NASA’s Cassini spacecraft has detected a very tenuous atmosphere known as an exosphere, infused with oxygen and carbon dioxide around Saturn’s icy moon Rhea. This is the first time a spacecraft has directly captured molecules of an oxygen atmosphere – albeit a very thin one — at a world other than Earth, reports the BBC.
The oxygen appears to arise when Saturn’s magnetic field rotates over Rhea. Energetic particles trapped in the planet’s magnetic field pepper the moon’s water-ice surface. They cause chemical reactions that decompose the surface and release oxygen. The source of the carbon dioxide is less certain. No alien life forms are expected, suggests New Scientist.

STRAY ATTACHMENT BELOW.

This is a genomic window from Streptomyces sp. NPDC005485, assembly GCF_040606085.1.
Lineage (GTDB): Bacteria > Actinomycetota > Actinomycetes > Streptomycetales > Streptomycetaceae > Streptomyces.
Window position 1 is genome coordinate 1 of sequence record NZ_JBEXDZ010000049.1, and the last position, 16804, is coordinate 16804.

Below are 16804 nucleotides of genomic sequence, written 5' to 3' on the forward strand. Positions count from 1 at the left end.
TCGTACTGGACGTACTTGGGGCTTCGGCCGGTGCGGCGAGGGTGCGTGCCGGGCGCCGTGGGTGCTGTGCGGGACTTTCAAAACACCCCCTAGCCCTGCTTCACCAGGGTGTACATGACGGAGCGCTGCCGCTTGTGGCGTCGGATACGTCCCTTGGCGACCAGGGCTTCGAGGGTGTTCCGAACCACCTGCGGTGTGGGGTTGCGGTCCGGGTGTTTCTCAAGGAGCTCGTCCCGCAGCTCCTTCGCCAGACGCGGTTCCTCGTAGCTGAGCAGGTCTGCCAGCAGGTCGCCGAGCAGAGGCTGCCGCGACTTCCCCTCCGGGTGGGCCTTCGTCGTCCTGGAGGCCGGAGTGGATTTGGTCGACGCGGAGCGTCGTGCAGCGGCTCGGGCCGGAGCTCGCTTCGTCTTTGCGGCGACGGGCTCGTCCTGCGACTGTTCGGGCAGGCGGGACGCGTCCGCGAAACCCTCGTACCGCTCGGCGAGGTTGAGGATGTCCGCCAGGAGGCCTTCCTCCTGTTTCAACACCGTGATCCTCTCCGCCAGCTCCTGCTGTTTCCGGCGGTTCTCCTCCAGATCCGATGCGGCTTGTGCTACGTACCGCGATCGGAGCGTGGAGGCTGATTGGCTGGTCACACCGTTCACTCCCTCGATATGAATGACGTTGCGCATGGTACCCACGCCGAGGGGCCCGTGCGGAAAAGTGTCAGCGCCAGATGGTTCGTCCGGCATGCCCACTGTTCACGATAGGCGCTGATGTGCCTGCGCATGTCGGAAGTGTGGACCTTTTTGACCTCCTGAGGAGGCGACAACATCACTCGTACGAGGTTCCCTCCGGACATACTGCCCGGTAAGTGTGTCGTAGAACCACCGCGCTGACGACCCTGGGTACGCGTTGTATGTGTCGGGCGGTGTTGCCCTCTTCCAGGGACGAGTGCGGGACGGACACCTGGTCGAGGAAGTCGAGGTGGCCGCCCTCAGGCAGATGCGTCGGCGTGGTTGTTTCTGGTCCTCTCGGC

Oxygen at Rhea’s surface is estimated to be about 5 trillion times less dense than what we have at Earth. But the new results show that surface decomposition could contribute abundant molecules of oxygen, leading to surface densities roughly 100 times greater than the exospheres of either Earth’s moon or Mercury, in a NASA statement released today.